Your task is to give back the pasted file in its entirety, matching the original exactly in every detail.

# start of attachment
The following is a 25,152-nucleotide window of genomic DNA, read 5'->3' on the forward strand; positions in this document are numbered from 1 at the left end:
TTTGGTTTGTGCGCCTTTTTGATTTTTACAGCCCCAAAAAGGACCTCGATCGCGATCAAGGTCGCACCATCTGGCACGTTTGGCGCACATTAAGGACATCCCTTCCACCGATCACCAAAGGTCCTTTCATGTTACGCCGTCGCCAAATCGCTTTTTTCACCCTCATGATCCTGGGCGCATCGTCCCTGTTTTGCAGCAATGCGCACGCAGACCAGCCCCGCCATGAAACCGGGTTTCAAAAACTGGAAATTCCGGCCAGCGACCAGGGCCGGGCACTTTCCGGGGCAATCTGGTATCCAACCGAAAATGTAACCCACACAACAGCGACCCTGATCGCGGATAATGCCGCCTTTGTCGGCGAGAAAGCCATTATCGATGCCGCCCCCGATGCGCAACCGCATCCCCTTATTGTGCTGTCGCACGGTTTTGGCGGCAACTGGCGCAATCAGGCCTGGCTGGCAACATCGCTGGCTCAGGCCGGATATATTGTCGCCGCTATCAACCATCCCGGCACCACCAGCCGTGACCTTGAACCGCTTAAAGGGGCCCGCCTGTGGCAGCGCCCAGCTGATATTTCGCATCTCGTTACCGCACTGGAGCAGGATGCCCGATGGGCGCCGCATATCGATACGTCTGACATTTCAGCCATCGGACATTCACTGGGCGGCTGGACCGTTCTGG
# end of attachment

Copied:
The following is a 25,152-nucleotide window of genomic DNA, read 5'->3' on the forward strand; positions in this document are numbered from 1 at the left end:
TTTGGTTTGTGCGCCTTTTTGATTTTTACAGCCCCAAAAAGGACCTCGATCGCGATCAAGGTCGCACCATCTGGCACGTTTGGCGCACATTAAGGACATCCCTTCCACCGATCACCAAAGGTCCTTTCATGTTACGCCGTCGCCAAATCGCTTTTTTCACCCTCATGATCCTGGGCGCATCGTCCCTGTTTTGCAGCAATGCGCACGCAGACCAGCCCCGCCATGAAACCGGGTTTCAAAAACTGGAAATTCCGGCCAGCGACCAGGGCCGGGCACTTTCCGGGGCAATCTGGTATCCAACCGAAAATGTAACCCACACAACAGCGACCCTGATCGCGGATAATGCCGCCTTTGTCGGCGAGAAAGCCATTATCGATGCCGCCCCCGATGCGCAACCGCATCCCCTTATTGTGCTGTCGCACGGTTTTGGCGGCAACTGGCGCAATCAGGCCTGGCTGGCAACATCGCTGGCTCAGGCCGGATATATTGTCGCCGCTATCAACCATCCCGGCACCACCAGCCGTGACCTTGAACCGCTTAAAGGGGCCCGCCTGTGGCAGCGCCCAGCTGATATTTCGCATCTCGTTACCGCACTGGAGCAGGATGCCCGATGGGCGCCGCATATCGATACGTCTGACATTTCAGCCATCGGACATTCACTGGGCGGCTGGACCGTTCTGG